We caught a train to Köln that had three stops, since Matt Klein had to get to Köln/Bonn airport. We ended up 10 minutes late into Nijmegen, where we had 4 minutes to make a connection, had we been on time. Needless to say, we missed that one. So we spent an hour in Nijmegen; that was a blast. Wine was bought to aid in making the trip more bearable and to act as a sleeping aid. We eventually made it to Köln, said bye to Matt, and continued to Koblenz, which had a train back to Luxembourg City that got in at 23.41. The last train from Lux City to Oberkorn is at 23.50, so we made it barely on time, and got home at 00.30, ate the soup Guy left out, and collapsed in bed. Throughout this, the omni prescient Meredith was telling us what trains we could take through text messages. Apparently she had some kind of timetable; that would probably be helpful to have.

All in all, I guess I would go, if I had to remake my choice, but I don’t think I would use a weekend on it if I were only here for a semester. It was my least favorite city that I have been to in Europe. It seems to be a tourist destination mainly because of the coffee shops and the sex-related activities, and there isn’t much else to do there. Also, it was ridiculously dirty and shady. I probably heard more English than Dutch while I was there. So for those of you who may be considering a trip-unless you’re a stoner, don’t bother. Or if you like kinky sex, I guess that would be a reason as well.

Next weekend will be spent in and near Luxembourg. Perhaps we/I will take a day trip or two but not only am I traveled out, I am going through money at a ridiculous rate, and would like to avoid hostels and expensive meals for a weekend.

Tuesday, October 04, 2005

Friday, Day 7 – Prague

This was to be the last day of the official field study tour. From here, people would spread out all over Europe. We, however, were staying in Prague. (We had discussed going to Dresden, but decided that we hadn’t really done all we could in Prague, so we would stay there. I woke up and headed to the bathroom, but when I got back, Daryl and John had gone downstairs to breakfast, and locked me out. So I went down the 3 flights of stairs and into the café area in my bare feet to get breakfast. Then I got the key, had to run upstairs, get shoes and my wallet, run back downstairs, and go to an ATM so I could pay for our final night in Prague. This morning was not starting out well.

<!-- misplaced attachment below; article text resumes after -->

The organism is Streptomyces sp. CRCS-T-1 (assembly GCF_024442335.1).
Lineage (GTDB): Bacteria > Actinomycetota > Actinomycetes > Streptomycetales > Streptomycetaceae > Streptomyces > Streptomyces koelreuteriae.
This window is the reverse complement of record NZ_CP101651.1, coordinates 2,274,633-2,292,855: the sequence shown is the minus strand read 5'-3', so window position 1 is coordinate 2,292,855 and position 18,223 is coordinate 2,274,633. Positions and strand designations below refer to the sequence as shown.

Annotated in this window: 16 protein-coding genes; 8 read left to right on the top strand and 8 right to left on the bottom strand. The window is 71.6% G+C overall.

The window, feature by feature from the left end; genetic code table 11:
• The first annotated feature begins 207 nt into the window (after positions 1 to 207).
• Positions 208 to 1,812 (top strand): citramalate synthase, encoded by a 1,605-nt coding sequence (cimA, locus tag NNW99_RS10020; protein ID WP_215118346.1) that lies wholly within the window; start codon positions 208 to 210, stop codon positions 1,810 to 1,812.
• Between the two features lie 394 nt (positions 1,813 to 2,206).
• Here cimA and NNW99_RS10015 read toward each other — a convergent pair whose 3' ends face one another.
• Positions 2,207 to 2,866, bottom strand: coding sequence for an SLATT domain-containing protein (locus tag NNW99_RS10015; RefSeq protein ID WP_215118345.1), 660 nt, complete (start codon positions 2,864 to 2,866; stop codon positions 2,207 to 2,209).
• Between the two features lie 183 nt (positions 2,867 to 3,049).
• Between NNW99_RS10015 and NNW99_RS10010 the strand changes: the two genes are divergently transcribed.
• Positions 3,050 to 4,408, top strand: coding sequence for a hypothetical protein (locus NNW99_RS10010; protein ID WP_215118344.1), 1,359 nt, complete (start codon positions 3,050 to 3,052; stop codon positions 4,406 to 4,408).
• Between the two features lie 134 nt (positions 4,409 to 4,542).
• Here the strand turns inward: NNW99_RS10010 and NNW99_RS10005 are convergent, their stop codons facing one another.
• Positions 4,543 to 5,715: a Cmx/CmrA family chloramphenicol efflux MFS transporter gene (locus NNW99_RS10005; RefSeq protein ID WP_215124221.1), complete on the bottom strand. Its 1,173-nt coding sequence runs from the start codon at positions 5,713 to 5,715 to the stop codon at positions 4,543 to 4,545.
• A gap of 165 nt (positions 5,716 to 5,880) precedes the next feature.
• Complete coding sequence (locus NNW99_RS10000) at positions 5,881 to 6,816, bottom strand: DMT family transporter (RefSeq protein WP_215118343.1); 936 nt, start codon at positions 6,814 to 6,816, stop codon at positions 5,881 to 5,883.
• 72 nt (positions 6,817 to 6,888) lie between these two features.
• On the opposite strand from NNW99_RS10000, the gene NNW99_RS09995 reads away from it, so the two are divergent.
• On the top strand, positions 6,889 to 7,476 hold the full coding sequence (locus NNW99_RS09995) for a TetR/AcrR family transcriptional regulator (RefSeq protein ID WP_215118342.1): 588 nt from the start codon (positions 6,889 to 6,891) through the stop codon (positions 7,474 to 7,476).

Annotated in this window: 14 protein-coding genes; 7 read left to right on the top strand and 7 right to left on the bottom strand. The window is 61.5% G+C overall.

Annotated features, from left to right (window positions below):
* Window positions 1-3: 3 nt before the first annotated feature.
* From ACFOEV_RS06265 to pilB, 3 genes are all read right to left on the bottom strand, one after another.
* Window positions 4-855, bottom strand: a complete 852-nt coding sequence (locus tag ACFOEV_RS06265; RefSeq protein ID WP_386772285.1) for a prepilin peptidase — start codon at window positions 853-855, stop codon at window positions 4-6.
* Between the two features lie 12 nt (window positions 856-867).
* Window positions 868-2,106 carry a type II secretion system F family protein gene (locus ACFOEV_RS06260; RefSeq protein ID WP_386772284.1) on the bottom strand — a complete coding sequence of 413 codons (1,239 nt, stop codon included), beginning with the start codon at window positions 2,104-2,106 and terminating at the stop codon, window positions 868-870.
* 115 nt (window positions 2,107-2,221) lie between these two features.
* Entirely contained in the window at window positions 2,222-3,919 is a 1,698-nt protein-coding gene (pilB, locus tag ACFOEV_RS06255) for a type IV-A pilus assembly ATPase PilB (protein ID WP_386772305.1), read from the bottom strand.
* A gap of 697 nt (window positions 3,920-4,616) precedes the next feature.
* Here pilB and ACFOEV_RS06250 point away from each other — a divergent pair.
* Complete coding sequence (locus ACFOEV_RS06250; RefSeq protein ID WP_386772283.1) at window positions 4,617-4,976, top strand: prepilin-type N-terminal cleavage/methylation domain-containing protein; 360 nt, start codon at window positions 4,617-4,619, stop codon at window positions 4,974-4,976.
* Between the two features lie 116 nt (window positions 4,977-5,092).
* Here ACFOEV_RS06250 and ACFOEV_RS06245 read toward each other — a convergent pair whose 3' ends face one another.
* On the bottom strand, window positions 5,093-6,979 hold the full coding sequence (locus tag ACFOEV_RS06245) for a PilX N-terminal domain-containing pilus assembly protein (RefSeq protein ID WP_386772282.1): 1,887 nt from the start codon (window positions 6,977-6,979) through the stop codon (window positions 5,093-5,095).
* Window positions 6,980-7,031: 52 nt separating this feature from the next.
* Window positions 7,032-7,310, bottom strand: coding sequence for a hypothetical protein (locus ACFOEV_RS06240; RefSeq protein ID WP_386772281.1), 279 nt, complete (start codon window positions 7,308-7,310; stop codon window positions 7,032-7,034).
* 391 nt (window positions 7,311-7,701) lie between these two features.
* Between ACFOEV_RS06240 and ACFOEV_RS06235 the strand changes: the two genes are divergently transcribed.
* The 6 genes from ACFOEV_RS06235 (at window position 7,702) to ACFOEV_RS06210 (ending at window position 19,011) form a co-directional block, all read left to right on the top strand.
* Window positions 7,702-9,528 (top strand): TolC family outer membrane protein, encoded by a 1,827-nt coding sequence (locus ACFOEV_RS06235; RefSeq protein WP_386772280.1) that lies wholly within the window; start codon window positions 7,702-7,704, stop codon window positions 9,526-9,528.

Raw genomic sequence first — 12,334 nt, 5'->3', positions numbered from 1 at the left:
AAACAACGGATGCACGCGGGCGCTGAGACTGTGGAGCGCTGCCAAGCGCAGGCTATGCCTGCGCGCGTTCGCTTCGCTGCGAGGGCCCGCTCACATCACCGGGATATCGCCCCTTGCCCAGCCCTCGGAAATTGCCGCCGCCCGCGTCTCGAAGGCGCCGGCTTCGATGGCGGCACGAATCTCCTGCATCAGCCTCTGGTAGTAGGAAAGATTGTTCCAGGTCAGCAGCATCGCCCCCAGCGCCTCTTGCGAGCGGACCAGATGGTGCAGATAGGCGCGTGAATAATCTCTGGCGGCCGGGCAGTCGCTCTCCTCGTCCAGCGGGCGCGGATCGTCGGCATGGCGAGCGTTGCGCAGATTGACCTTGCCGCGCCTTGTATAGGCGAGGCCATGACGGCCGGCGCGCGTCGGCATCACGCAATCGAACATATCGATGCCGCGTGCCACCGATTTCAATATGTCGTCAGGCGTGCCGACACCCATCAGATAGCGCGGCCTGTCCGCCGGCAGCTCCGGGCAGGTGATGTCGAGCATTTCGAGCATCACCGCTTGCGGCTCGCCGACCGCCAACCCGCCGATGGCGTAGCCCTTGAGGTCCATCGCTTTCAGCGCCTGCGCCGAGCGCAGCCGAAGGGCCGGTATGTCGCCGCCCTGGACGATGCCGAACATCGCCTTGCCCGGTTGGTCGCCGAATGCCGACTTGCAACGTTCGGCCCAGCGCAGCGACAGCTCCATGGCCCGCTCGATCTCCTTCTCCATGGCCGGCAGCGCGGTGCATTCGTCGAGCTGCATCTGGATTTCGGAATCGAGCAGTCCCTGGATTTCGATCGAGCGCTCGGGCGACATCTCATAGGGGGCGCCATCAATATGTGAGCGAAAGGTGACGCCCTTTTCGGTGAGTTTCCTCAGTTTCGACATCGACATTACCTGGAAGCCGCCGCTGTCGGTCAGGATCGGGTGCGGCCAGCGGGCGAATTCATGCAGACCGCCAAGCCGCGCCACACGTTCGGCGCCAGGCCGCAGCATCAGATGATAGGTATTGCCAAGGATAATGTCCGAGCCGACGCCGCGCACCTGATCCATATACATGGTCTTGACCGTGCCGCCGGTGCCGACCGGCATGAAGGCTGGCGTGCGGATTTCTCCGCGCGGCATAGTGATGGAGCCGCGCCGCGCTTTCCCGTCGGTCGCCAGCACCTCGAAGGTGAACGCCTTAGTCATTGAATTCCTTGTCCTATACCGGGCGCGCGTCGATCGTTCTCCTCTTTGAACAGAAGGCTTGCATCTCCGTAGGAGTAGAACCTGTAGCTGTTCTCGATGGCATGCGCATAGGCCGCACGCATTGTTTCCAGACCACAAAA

After breakfast, we saw a Czech dissident writer speak about what it was like for writers then and how they have adapted. He had a strange way of speaking that made it really hard to concentrate on what he was saying, and I mostly ended up learning that C-Unit and Anna were staying til that night in Prague as well. After the speaker, I headed for the bus with everyone else since Daryl had left my lonely planet Europe book on the floor in there, and I wanted it back before the bus left. C-Unit had left something aboard as well, so the two of us jumped on and off quickly not wanting to get taken along for the 12 hour ride to Luxembourg.

When I got back, Daryl and John were laying in bed reading, so I took a shower, braving the foot herpes again, and headed out to wander. I wandered around the streets near our hostel, stopping in stores and staring at all the cool buildings. I eventually made it to Wencislas Square. This is not so much a square as a really long and wide street, lined with touristy stores. Eventually John and Daryl met me there, and we wandered through tourist traps. We hit a bookstore, and I bought the aforementioned Dictionary of Quotations, Daryl got Arabian Nights, and John bought another Pratchett book. We decided to head to the Communist Museum, paid our entry fee, took pictures with a gigantic Lenin, and went in. It was very interesting, talked all about communism in the Czech Republic, and had all kinds of remnants of Communist statues and other things left from the Soviet rule of the Czech Republic. I learned quite a bit about what happened in Prague, it was very interesting. One of the more amusing facts was about a gigantic statue of Stalin that they put up on a hill in the city. It was finished two years after Stalin died, then destroyed a couple years later when Khrushchev declared him a criminal. Now there stands a gigantic metronome on that spot. More on that later.

The next thing we did was climb a gigantic hill that had a wall going up it, and had some sort of buildings at the top. When we got to the top, there were some beautiful gardens and buildings. On the way up we saw a really cool monument to the people affected by KGB brutality under the Soviet regime. There will be a picture on webshots at some point. Also, we were near the Czech version of the Eiffel Tower. Just as high above sea level, but only a 5th the relative height. Daryl and I climbed it, while John went into the botanical gardens. (This is the norm, Daryl and I like towers, John likes gardens.) There were 3 or 400 steps to reach the top; it was painful. When we got there, though, the view was terrific. I took a number of pictures, and as soon as the stitch program allows me to stitch a picture without freezing, I think I have a couple good panoramas of the city. The way down was terrifying, since the stairs are open to the air, and you have to look down, since you are going down. Daryl and I are both afraid of heights, so we were relieved when we got to the bottom.